A veteran German politician recently said that “it’s high time the chancellor made up her mind about Greece.” We certainly are at a crossroads, and Angela Merkel’s decision will weigh heavily on developments surrounding Greece.
A key issue is whether the German leader will bypass her stubborn finance minister, Wolfgang Schaeuble, and give the green light for a swift deal on medium-term debt relief and – obviously – smaller budget surpluses much earlier than 2025. Without such a deal, the holy grail of quantitative easing (QE) will likely remain elusive, while Greek Prime Minister Alexis Tsipras will have very few incentives to put his signature on paper.
No one can predict to what extent Merkel will be able to get around Schaeuble and his ministry, which insist that any discussion on Greek debt relief must take place at the close of the bailout program in 2018.
Officials monitoring the Greek program in Brussels and Frankfurt say Merkel is keeping her hands firmly on the wheel. She wants to avoid a repeat of the 2015 crisis for she believes that such an eventuality would strengthen fringe parties in Germany and other European countries.
Merkel is said to argue that Tsipras gets everything through without much resistance, while adding that opposition leader Kyriakos Mitsotakis would be better off taking over at a time when he would not have to juggle with too many hot potatoes. For the above reasons, she claims that Greece could do with some carrots so as to wrap up the bailout review by May.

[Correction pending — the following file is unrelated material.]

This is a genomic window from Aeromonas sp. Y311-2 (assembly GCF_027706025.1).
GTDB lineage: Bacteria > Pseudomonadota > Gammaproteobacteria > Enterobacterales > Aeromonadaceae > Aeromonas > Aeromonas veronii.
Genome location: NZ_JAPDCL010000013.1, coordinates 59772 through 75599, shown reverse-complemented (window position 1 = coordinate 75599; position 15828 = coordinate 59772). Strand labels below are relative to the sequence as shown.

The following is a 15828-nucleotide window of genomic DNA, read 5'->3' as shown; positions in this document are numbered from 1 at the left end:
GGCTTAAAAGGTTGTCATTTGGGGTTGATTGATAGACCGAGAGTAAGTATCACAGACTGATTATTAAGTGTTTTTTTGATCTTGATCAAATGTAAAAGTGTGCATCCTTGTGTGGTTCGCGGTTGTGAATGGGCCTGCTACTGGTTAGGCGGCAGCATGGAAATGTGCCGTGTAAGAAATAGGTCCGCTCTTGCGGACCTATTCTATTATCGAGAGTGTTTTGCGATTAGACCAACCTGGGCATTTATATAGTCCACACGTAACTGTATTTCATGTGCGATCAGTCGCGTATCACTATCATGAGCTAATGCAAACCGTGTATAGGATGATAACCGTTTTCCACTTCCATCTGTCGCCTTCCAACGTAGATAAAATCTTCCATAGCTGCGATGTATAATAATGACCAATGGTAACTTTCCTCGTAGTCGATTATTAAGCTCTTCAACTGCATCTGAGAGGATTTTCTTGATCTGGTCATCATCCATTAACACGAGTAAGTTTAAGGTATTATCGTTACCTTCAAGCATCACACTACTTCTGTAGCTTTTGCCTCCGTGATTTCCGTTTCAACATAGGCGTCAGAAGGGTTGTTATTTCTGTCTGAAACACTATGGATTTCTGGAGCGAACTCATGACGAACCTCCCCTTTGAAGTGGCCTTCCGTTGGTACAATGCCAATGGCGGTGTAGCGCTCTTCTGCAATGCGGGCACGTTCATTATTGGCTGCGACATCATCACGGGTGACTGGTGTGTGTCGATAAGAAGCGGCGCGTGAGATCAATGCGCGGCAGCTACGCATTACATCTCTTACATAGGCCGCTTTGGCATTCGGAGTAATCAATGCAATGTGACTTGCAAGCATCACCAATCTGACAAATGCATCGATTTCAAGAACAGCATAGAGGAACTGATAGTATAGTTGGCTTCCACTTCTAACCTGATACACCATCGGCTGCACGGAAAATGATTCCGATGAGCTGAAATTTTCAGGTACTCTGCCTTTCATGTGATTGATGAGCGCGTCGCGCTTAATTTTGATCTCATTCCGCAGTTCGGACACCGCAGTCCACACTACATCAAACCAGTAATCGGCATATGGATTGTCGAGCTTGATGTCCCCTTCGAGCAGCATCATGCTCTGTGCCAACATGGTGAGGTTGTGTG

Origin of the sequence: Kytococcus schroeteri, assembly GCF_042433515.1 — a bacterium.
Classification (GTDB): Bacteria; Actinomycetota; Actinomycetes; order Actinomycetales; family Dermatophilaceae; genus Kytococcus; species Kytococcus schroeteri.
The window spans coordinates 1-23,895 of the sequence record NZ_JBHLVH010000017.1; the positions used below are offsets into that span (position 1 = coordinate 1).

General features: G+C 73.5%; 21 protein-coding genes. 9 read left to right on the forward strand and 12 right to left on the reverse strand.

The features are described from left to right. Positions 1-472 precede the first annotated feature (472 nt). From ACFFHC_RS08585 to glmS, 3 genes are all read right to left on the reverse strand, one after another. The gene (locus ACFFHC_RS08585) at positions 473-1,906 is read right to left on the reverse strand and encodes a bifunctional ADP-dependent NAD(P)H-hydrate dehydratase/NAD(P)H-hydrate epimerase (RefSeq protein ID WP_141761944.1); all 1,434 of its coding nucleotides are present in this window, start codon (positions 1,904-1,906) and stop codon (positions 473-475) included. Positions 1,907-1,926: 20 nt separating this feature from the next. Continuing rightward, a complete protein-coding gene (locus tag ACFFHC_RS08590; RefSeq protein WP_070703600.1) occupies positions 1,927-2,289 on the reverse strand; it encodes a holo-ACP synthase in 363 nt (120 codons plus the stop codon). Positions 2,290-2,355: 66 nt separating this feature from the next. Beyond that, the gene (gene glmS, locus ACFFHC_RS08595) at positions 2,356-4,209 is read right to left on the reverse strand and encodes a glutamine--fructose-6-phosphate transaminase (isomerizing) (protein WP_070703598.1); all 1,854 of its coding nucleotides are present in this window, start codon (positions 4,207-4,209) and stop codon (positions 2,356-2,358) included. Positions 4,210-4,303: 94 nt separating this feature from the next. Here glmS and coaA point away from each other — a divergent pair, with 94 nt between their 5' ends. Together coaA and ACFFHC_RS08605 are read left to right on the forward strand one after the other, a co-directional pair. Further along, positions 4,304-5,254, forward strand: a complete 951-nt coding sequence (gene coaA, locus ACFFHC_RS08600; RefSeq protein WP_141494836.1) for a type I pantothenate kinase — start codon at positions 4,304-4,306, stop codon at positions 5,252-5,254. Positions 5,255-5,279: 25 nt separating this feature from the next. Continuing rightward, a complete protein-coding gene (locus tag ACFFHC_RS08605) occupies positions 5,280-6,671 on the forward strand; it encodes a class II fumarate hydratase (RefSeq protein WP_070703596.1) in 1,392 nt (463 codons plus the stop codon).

It’s a minefield out there, and no safe prediction can be made. Analysts reckon that Merkel needs Schaeuble’s political backing in what is a tough election campaign. Meanwhile, her minister’s partisan loyalty suggests he would never question her in public. “There are still many episodes ahead,” said a European official with knowledge of the matter. “It could be months before we see the outcome of this tug of war.”
All that presupposes breaking the deadlock of the ongoing negotiations and that the two sides will find a formula that will meet the demands of the International Monetary Fund without inducing SYRIZA’s political suicide. It’s by no means an easy task.
There is no doubt that Greece would benefit from an agreement foreseeing smaller budget surpluses. The big problem, as usual, is that foreign officials rarely insist on imposing the structural reforms that the country sorely needs; meanwhile, Greek politicians are keen to ease fiscal discipline so as to have an easier time with their political appointments.